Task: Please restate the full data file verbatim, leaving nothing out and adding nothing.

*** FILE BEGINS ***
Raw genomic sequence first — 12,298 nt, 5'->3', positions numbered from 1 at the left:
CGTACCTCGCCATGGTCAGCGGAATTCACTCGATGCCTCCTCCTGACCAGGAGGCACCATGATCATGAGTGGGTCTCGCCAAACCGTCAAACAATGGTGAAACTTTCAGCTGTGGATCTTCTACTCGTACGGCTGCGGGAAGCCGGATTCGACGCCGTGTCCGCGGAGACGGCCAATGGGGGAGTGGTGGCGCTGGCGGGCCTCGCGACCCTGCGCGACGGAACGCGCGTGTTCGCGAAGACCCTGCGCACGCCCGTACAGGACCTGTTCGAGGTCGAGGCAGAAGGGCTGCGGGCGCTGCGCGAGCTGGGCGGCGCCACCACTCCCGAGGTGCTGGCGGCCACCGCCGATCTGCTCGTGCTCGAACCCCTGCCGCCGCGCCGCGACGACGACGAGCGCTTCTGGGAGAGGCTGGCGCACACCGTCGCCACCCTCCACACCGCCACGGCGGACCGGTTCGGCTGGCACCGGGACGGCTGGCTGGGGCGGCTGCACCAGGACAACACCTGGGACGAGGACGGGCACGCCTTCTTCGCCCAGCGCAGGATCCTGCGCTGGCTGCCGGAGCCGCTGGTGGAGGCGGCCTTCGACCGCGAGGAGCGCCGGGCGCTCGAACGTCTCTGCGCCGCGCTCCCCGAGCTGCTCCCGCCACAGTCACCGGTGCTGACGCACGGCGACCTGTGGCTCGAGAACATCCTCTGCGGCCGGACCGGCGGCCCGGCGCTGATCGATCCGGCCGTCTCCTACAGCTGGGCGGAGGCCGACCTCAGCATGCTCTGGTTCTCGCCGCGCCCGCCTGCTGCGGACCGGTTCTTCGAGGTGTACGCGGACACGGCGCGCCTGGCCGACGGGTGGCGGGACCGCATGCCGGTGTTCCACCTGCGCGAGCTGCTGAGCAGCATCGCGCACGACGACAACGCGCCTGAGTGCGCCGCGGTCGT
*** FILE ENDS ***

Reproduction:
Raw genomic sequence first — 12,298 nt, 5'->3', positions numbered from 1 at the left:
CGTACCTCGCCATGGTCAGCGGAATTCACTCGATGCCTCCTCCTGACCAGGAGGCACCATGATCATGAGTGGGTCTCGCCAAACCGTCAAACAATGGTGAAACTTTCAGCTGTGGATCTTCTACTCGTACGGCTGCGGGAAGCCGGATTCGACGCCGTGTCCGCGGAGACGGCCAATGGGGGAGTGGTGGCGCTGGCGGGCCTCGCGACCCTGCGCGACGGAACGCGCGTGTTCGCGAAGACCCTGCGCACGCCCGTACAGGACCTGTTCGAGGTCGAGGCAGAAGGGCTGCGGGCGCTGCGCGAGCTGGGCGGCGCCACCACTCCCGAGGTGCTGGCGGCCACCGCCGATCTGCTCGTGCTCGAACCCCTGCCGCCGCGCCGCGACGACGACGAGCGCTTCTGGGAGAGGCTGGCGCACACCGTCGCCACCCTCCACACCGCCACGGCGGACCGGTTCGGCTGGCACCGGGACGGCTGGCTGGGGCGGCTGCACCAGGACAACACCTGGGACGAGGACGGGCACGCCTTCTTCGCCCAGCGCAGGATCCTGCGCTGGCTGCCGGAGCCGCTGGTGGAGGCGGCCTTCGACCGCGAGGAGCGCCGGGCGCTCGAACGTCTCTGCGCCGCGCTCCCCGAGCTGCTCCCGCCACAGTCACCGGTGCTGACGCACGGCGACCTGTGGCTCGAGAACATCCTCTGCGGCCGGACCGGCGGCCCGGCGCTGATCGATCCGGCCGTCTCCTACAGCTGGGCGGAGGCCGACCTCAGCATGCTCTGGTTCTCGCCGCGCCCGCCTGCTGCGGACCGGTTCTTCGAGGTGTACGCGGACACGGCGCGCCTGGCCGACGGGTGGCGGGACCGCATGCCGGTGTTCCACCTGCGCGAGCTGCTGAGCAGCATCGCGCACGACGACAACGCGCCTGAGTGCGCCGCGGTCGT